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TikTok allowed U.S. user data to be seen by staff in China, a report claims, despite testimony to an October Senate hearing insisting it has tough controls preventing access to the data in the territory.
The ByteDance-owned TikTok has always been the subject of privacy concern, with critics often fearing that data about U.S. users may end up stored in China. While TikTok has repeatedly offered assurances that U.S. data is stored in the United States, a report claims that Chinese employees can still access the sensitive data trove.
Leaked audio from more than 80 internal TikTok meetings reviewed by Buzzfeed include 14 statements from nine separate TikTok employees revealing engineers in China had access to U.S. data between September 2021 and January 2022, at a minimum.
The allegations surface despite sworn testimony by a TikTok executive in October informing the Senate that a "world-renowned US-based security team" dictates who can or cannot see the data.
In some instances, the recordings describe how U.S. employees talk to China-based counterparts to discuss U.S. user data, with U.S. staff either not knowing how to access the data on their own, or not having permission to do so.
In another recording, a member of TikTok's Trust and Safety department mentions how "Everything is seen in China," while another brings up a China-based engineer who is a "Master Admin" who has "access to everything."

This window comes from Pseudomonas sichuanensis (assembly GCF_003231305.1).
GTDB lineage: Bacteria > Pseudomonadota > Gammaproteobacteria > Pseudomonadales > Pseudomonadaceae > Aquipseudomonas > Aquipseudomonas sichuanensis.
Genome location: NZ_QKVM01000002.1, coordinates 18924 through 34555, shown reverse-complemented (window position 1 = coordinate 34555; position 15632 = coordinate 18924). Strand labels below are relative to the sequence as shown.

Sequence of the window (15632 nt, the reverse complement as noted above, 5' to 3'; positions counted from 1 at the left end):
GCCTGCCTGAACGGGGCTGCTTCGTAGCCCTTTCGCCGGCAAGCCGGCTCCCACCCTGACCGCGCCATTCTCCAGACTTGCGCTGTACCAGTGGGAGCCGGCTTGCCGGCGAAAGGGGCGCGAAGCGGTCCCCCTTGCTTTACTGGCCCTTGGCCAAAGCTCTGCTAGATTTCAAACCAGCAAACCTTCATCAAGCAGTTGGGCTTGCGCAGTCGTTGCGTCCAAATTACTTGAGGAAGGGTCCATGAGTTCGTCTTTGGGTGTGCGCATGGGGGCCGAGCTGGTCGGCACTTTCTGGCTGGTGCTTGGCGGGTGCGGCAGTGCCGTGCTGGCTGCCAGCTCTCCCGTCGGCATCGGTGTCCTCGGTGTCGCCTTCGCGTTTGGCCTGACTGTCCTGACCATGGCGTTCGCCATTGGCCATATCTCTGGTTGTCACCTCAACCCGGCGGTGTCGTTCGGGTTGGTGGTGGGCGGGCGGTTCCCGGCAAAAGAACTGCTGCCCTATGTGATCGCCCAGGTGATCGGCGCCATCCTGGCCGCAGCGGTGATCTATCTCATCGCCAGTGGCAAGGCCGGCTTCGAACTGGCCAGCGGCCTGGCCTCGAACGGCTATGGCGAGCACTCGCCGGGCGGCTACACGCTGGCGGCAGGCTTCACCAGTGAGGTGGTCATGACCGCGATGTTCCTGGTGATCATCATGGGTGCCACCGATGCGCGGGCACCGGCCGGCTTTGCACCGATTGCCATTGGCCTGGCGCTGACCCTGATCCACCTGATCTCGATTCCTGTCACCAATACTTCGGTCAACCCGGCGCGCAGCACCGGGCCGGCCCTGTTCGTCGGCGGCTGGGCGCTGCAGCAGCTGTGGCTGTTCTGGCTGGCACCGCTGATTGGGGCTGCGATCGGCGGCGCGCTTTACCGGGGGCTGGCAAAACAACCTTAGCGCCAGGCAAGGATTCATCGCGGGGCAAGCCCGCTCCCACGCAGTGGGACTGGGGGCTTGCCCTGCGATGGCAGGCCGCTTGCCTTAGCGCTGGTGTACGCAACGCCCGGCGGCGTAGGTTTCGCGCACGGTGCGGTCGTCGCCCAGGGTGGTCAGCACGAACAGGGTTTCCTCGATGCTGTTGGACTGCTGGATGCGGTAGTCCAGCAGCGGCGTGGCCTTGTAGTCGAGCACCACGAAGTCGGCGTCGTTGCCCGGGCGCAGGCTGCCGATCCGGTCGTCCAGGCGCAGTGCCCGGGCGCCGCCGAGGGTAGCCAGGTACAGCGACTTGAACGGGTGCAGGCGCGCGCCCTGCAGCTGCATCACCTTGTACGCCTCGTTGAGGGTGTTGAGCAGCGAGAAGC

The allegations are problematic for TikTok, considering the uneasy political relationship between the U.S. and China. Indeed, the potential access and fear of exploitation led to an executive order in 2020 demanding the sale of TikTok citing national security concerns, followed by many months of legal challenges.
Responding to the report, TikTok spokesperson Maureen Shanahan said "We know we're among the most scrutinized platforms from a security standpoint, and we aim to remove any doubt about the security of U.S. user data. That's why we hire experts in their fields, continually work to validate our security standards, and bring in reputable, independent third-parties to test our defenses."
On Friday, TikTok proclaimed it had reached a "significant milestone" in changing the way it stored U.S. user data by default to U.S. servers operated by Oracle, rather than using data centers in the U.S. and Singapore. The latter will continue to be used for backups for the moment but data is expected to be deleted as the company fully pivots to Oracle's cloud servers.